Need a Lift? An Intro to Pontoon Boat Lifts and Cradle Styles

You’ve navigated back to the dock after an awesome day on the water. Do you really want to go home worried that your pontoon will end up corroded or damaged from sitting around in the water for extended periods of time?

Choosing a lift can get a little technical, but we’ve done the heavy lifting for you. When it comes to boat lifts, pontoons come with a few extra requirements compared to V-hulls. You’ll need special support for your pontoon boat’s logs.

To determine the style of lift you should purchase, you’ll first need to know the draft of the pontoon boat. You should also know the height of your pontoon—including bimini—to accommodate the lifting height, especially if you have a roofed dock.

So, make sure you know those numbers before choosing and purchasing a lift.

Then, if you haven’t done so already, take a look at how to choose the ideal boat lift for your boat, dock and waters. The post I’ve linked you to here has a good breakdown of the measurements you need to know, general boat lift materials and other need-to-knows like restrictions. It also provides a list of benefits of having a boat lift—like protecting your investment—if you’re having your doubts.

If you’re unfamiliar with the types of lifts specifically available for pontoon boats, I’ve provided a breakdown of the styles below to get you started. The next time you attend a boat show to take a gander, you’ll be prepared to discuss your options with vendors.

An Intro to Pontoon Boat Lifts and Cradle Styles

Types of Pontoon Lifts for Different Water Conditions

Free Standing Pontoon Lifts

Free standing pontoon lifts aren’t attached to docks. They stand freely on the ground beneath the water, but they’re not for every situation.

Because they’re so heavy, free standing lifts can’t be moved once put in place.

Check out ShoreMaster for high-quality examples of free standing lifts. There are two main types of free standing lifts that you’ll be looking at for your pontoon: Cantilever and vertical.

Cantilever Boat Lifts

pontoon-boat-liftIn short, cantilever boat lifts are good for waters with shallow banks or sandy bottoms.

With full-length cradles (not to be confused with the cradle-style lifts), cantilever boat lifts are constructed to thoroughly and evenly support the length of your pontoon’s decking. Otherwise, you could get deck fatigue.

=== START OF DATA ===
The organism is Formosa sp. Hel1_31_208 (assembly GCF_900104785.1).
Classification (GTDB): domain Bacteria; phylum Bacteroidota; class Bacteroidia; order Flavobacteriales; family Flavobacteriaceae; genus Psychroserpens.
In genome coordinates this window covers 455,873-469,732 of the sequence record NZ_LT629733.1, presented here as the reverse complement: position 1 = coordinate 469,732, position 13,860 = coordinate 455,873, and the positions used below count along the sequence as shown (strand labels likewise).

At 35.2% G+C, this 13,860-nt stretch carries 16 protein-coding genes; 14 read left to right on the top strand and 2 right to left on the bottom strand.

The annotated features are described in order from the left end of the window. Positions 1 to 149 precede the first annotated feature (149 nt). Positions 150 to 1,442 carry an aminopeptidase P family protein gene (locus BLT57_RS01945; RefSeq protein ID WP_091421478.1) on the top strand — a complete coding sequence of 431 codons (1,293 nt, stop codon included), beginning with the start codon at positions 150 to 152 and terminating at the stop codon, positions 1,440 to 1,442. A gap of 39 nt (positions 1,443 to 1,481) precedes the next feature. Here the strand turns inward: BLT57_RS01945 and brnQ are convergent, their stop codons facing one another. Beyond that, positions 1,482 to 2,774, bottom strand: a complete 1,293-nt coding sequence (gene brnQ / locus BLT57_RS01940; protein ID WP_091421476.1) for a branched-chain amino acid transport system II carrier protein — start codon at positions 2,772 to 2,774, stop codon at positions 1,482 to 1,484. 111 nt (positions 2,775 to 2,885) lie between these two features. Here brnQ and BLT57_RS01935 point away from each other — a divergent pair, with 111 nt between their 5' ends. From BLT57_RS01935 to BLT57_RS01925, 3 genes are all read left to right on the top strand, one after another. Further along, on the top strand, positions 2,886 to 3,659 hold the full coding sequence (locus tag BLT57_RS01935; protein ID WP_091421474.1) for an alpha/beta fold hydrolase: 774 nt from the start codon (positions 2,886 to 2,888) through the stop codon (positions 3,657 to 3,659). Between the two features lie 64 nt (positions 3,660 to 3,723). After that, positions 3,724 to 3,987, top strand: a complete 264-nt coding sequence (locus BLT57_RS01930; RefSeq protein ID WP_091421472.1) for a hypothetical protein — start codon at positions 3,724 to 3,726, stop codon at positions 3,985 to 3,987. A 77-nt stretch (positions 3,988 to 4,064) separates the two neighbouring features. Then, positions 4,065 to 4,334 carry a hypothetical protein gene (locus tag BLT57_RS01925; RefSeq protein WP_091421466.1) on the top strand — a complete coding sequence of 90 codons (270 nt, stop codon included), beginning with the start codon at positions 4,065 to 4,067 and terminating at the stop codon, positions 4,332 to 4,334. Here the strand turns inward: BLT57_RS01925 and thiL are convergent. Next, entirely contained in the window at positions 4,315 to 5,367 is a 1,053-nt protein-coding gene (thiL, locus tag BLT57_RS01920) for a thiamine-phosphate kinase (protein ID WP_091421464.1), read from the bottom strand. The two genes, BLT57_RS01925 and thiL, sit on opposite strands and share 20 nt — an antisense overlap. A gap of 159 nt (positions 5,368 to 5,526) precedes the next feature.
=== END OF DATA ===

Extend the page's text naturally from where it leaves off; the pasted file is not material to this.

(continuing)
The cantilever lifts are also typically constructed with aluminum pontoon beds or V-hull style wood beds—with vinyl or carpet added to their bunks—to provide further protection.

You can see one example of a cantilever boat lift here, offered by Craftlander.

Vertical Boat Lift

pontoon-boat-lift-2Vertical boat lifts are ideal for shorelines with fluctuating water depths.

The bottoms of lakes are never flush or flat, so a vertical lift has two things assisting it in leveling your pontoon when it’s docked: Mainframe spreaders and adjustable legs.

Mainframe spreaders act as a box-like frame. The reinforcement keeps the entire lift perfectly squared and prevents large wakes and windy conditions from moving the pontoon around too much or causing any damage.

For more shallow applications, the adjustable legs can be heightened, lowered and even removed completely.

And here’s your example of a vertical boat lift, also offered by Cantilever.

Floating Boat Lifts

More recently, a new type of lift has become popular: The floating lift. They’ve been around for a while—used in the US Navy, in fact—but have now caught the eyes of civilian boaters.

pontoon-boat-lift-floatairMy folks have one of these and it’s pretty swift! Living on Lake Hartwell, which shares borders with Georgia and South Carolina, they acquired theirs through Carolina Lift Systems. You should also check out Floatair for comparison.

They also come in two types: The traditional air/water displacement lifts and newer hydraulic lifts. They’re efficient lifts and operate very quietly. And they’re especially suitable for saltwater applications due to their design of keeping the steel components above water while in the up position.

Air/Water Displacement Lifts

The traditional air/water displacement lift uses an electric blower which dispenses air into a set of ‘toons under the water to raise the lift. By regulating the water flow once again, it pushes the water flow back into the ‘toons to lower the boat back into the water.

It only needs a minimum of four feet of water depth, which is pretty darn shallow. You can stand in four feet! It also has a lifting range of less than four feet as well.